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Obama Not Garnering Financial Confidence Internationally

The opinions expressed by columnists are their own and do not necessarily represent the views of

WASHINGTON -- The U.S. economy is shrinking, unemployment is at its highest level since 1994, manufacturing is at its lowest point in 26 years -- and Barack Obama is pushing a stimulus bill to rebuild bridges and roads.

Whatever the long-term infrastructure needs of the nation may be, we are not going to pull this economy out of its hole with a bunch of government public-works projects. The question is, did Obama's economic advisers tell him that?

If they did, that wasn't what he told the American people last Saturday after meeting with his 20-member advisory team. Instead, he went before the TV cameras and called on Congress to move ahead on a so-called "stimulus" package hatched by House Democrats that has very little, if any, economic stimulus in it. A better name for it would be a "status quo" plan.

Here's some of what this plan contains: a 13-week extension of unemployment benefits, more money for food stamps and billions in federal infrastructure projects and funding for state Medicaid costs to help poor-to-low-income people. There was also maybe $50 billion for cash-strapped automakers to encourage them to build more fuel-efficient vehicles.

Let's say all of these things need to be done. They will not, in and of themselves, create a single job, expand production or boost U.S. exports in the global economy.

Infrastructure spending has failed just about everywhere it's been tried. Ask the Japanese who poured billions into public works to pull itself out of its last long recession, without much success.

Ask Obama's chief economic adviser, Jason Furman, who told Congress in January that infrastructure spending was a very inefficient and ineffective economic-stimulus tool. Why? Because by the time the money that is appropriated makes its way through the government's bureaucracy, through state channels to contractors and toward implementation, the recession is usually over or ending.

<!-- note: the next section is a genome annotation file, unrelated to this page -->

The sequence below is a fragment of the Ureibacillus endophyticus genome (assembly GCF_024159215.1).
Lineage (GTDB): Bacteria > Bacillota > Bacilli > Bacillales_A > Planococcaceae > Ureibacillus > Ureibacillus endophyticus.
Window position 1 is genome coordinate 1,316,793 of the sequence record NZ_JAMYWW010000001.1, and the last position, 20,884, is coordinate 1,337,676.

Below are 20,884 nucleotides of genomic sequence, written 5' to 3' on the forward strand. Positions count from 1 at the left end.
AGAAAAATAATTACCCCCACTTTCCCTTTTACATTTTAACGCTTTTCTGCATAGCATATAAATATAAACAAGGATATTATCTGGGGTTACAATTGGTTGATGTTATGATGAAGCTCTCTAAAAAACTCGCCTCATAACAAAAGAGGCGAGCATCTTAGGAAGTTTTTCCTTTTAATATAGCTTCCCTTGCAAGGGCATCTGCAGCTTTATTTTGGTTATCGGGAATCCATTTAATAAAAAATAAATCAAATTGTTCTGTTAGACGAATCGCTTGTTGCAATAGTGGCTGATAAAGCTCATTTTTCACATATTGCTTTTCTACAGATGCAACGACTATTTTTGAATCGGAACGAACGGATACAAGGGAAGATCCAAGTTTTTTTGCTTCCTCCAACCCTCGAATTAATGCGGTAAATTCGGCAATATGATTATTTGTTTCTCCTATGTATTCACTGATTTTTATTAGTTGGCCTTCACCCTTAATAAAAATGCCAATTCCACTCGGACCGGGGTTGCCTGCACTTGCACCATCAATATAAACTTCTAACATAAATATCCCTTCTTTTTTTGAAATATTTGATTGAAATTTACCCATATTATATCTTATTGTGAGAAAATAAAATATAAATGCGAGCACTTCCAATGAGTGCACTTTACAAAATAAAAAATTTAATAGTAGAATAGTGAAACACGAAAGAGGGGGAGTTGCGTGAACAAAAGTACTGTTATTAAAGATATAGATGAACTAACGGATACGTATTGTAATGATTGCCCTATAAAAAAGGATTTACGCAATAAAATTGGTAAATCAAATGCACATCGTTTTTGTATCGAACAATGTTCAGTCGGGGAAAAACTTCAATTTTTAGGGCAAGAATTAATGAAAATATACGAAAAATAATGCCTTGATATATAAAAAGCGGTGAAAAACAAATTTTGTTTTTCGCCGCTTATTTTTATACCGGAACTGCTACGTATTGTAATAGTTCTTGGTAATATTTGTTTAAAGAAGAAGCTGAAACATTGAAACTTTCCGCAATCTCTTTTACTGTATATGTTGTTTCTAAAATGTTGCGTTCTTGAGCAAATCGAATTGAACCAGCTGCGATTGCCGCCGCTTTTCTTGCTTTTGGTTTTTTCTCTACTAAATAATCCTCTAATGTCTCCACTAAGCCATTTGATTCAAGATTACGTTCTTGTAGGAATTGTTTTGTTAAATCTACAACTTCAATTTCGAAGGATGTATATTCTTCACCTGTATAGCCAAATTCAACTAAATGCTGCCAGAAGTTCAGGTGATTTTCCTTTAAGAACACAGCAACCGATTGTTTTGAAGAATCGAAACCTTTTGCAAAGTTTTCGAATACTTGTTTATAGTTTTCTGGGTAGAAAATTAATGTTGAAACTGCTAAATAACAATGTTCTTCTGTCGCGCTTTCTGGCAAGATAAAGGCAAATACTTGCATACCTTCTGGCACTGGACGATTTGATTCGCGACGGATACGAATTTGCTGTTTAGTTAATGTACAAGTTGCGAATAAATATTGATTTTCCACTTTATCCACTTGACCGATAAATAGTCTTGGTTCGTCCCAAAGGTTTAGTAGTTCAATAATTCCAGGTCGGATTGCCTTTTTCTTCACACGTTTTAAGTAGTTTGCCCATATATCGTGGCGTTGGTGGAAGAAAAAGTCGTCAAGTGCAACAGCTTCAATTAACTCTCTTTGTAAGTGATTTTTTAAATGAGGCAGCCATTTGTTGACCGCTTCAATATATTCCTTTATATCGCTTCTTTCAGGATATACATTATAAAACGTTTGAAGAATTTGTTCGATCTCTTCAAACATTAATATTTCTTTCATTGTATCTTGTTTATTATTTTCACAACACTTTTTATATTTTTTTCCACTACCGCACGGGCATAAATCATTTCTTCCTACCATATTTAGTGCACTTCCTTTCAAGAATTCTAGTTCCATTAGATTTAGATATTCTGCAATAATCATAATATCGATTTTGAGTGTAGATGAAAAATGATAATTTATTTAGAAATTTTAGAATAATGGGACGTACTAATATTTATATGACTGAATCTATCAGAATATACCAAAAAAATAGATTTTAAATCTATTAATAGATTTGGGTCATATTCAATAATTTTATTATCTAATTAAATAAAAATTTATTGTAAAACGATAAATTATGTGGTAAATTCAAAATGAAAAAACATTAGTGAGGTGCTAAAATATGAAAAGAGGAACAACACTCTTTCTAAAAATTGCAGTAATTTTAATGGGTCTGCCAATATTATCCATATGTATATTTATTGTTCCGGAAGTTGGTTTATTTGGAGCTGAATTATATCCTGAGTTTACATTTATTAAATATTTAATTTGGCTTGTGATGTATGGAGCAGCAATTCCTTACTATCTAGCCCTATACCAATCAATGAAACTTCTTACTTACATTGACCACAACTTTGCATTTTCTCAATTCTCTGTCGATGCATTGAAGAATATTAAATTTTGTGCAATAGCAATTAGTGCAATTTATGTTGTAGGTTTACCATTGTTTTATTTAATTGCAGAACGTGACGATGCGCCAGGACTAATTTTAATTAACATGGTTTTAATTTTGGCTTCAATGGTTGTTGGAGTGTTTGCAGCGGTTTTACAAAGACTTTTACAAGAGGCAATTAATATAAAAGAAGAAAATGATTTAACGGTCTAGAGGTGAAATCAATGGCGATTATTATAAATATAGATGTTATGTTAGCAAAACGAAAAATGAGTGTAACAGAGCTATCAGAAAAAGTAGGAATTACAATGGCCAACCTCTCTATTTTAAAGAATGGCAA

And who will decide which infrastructure spending will get funded? You can bet the farm lawmakers will have a long laundry list of local pork-barrel projects of dubious value will get added under the guise of "stimulus."

If any of Obama's advisers told him the stimulus plan, along the lines of the one the House approved Sept. 26, wouldn't produce any short-term stimulus, no one would say. But then, his advisers are the last people on Earth you would seek out for financial advice.

There is Michigan Gov. Jennifer Granholm standing to Obama's right. She is not a doctor but practices the economic equivalent of bleeding the patient -- like when she raised taxes on her state's anemic economy (where unemployment is 8 percent) as it was sinking into recession.

Nearby was former House Democratic Whip David Bonior, a fierce foe of any trade agreement, especially NAFTA, who could become Obama's secretary of Labor, handing the AFL-CIO just about everything it wants.

Still, in the pantheon of anti-trade desperadoes, Obama is second to none. He opposed trade agreements with South Korea and Colombia, voted "no" on the Dominican Republic-Central America Trade Agreement and sought to impose tariffs on goods from China if it didn't readjust its currency exchange rate.

But others on Obama's "team of economists can explain why these positions were wrong-headed. Economic nationalism is not in the national interest," writes Harvard economist N. Gregory Mankiw, an adviser to Mitt Romney in the GOP primary campaign.

Indeed it isn't. Economic recovery will require having all our oars in the water, pulling in the same direction at once. It won't be fixed with a stimulus package that does not create any new jobs in the months to come, or that raising taxes on the engines of job growth: businesses, investors, venture capital and entrepreneurial risk-takers -- and certainly not by slamming the brakes on opening new trading markets for America's manufacturers.

But this is what Obama ran on doing and what he intends to do once he takes office. Back-peddling on NAFTA with our two best trading partners and killing additional trade agreements is not a recipe for growth.

The pivotal question in the president-elect's economic strategy is simply this: how can you stimulate a $14 trillion economy that is plunging into a recession when you've taken so many proven fast-growth initiatives off the table? You can't.

The White House has signaled that President Bush will not sign an infrastructure spending package with projects that are at best "very limited and very ... long range," taking years to complete, his spokesman says.

So this is where matters stand as financial markets here and abroad turn increasingly bearish about the future -- a sign of declining confidence that Obama understands what is needed to put the nation on a long-term growth path.

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